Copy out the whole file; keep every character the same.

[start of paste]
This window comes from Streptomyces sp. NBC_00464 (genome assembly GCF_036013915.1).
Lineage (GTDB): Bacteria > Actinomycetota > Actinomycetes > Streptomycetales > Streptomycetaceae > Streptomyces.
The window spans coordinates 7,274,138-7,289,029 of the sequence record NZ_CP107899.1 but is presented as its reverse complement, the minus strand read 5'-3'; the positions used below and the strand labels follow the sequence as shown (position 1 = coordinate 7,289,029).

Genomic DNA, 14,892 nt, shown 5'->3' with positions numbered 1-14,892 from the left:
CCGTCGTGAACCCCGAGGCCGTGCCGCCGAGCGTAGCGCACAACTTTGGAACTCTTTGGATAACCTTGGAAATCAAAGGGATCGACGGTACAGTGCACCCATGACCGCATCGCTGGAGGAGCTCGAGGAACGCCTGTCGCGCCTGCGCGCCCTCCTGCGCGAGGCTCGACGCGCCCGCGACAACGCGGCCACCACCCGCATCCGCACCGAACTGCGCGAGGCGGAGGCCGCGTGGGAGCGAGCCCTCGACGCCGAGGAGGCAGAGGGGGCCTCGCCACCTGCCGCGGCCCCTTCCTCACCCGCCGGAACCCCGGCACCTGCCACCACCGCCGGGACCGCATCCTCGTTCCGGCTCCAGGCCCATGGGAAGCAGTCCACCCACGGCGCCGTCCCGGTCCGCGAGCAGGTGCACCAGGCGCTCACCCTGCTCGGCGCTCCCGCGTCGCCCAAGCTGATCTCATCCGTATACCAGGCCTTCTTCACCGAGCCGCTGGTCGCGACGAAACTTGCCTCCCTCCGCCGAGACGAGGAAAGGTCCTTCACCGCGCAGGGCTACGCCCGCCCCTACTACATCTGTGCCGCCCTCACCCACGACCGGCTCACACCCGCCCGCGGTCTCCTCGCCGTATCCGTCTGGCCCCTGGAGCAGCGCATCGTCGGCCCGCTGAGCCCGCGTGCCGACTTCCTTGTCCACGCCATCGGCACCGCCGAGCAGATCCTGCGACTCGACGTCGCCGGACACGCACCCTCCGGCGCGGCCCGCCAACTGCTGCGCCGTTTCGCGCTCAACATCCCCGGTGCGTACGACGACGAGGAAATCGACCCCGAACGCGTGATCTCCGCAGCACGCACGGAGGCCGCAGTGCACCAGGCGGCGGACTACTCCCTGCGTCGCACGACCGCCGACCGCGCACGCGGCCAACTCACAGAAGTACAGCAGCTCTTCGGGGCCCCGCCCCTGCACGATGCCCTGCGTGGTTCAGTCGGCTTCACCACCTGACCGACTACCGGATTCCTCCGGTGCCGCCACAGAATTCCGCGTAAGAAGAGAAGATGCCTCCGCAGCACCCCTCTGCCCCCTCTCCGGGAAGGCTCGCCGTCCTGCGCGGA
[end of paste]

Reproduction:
This window comes from Streptomyces sp. NBC_00464 (genome assembly GCF_036013915.1).
Lineage (GTDB): Bacteria > Actinomycetota > Actinomycetes > Streptomycetales > Streptomycetaceae > Streptomyces.
The window spans coordinates 7,274,138-7,289,029 of the sequence record NZ_CP107899.1 but is presented as its reverse complement, the minus strand read 5'-3'; the positions used below and the strand labels follow the sequence as shown (position 1 = coordinate 7,289,029).

Genomic DNA, 14,892 nt, shown 5'->3' with positions numbered 1-14,892 from the left:
CCGTCGTGAACCCCGAGGCCGTGCCGCCGAGCGTAGCGCACAACTTTGGAACTCTTTGGATAACCTTGGAAATCAAAGGGATCGACGGTACAGTGCACCCATGACCGCATCGCTGGAGGAGCTCGAGGAACGCCTGTCGCGCCTGCGCGCCCTCCTGCGCGAGGCTCGACGCGCCCGCGACAACGCGGCCACCACCCGCATCCGCACCGAACTGCGCGAGGCGGAGGCCGCGTGGGAGCGAGCCCTCGACGCCGAGGAGGCAGAGGGGGCCTCGCCACCTGCCGCGGCCCCTTCCTCACCCGCCGGAACCCCGGCACCTGCCACCACCGCCGGGACCGCATCCTCGTTCCGGCTCCAGGCCCATGGGAAGCAGTCCACCCACGGCGCCGTCCCGGTCCGCGAGCAGGTGCACCAGGCGCTCACCCTGCTCGGCGCTCCCGCGTCGCCCAAGCTGATCTCATCCGTATACCAGGCCTTCTTCACCGAGCCGCTGGTCGCGACGAAACTTGCCTCCCTCCGCCGAGACGAGGAAAGGTCCTTCACCGCGCAGGGCTACGCCCGCCCCTACTACATCTGTGCCGCCCTCACCCACGACCGGCTCACACCCGCCCGCGGTCTCCTCGCCGTATCCGTCTGGCCCCTGGAGCAGCGCATCGTCGGCCCGCTGAGCCCGCGTGCCGACTTCCTTGTCCACGCCATCGGCACCGCCGAGCAGATCCTGCGACTCGACGTCGCCGGACACGCACCCTCCGGCGCGGCCCGCCAACTGCTGCGCCGTTTCGCGCTCAACATCCCCGGTGCGTACGACGACGAGGAAATCGACCCCGAACGCGTGATCTCCGCAGCACGCACGGAGGCCGCAGTGCACCAGGCGGCGGACTACTCCCTGCGTCGCACGACCGCCGACCGCGCACGCGGCCAACTCACAGAAGTACAGCAGCTCTTCGGGGCCCCGCCCCTGCACGATGCCCTGCGTGGTTCAGTCGGCTTCACCACCTGACCGACTACCGGATTCCTCCGGTGCCGCCACAGAATTCCGCGTAAGAAGAGAAGATGCCTCCGCAGCACCCCTCTGCCCCCTCTCCGGGAAGGCTCGCCGTCCTGCGCGGA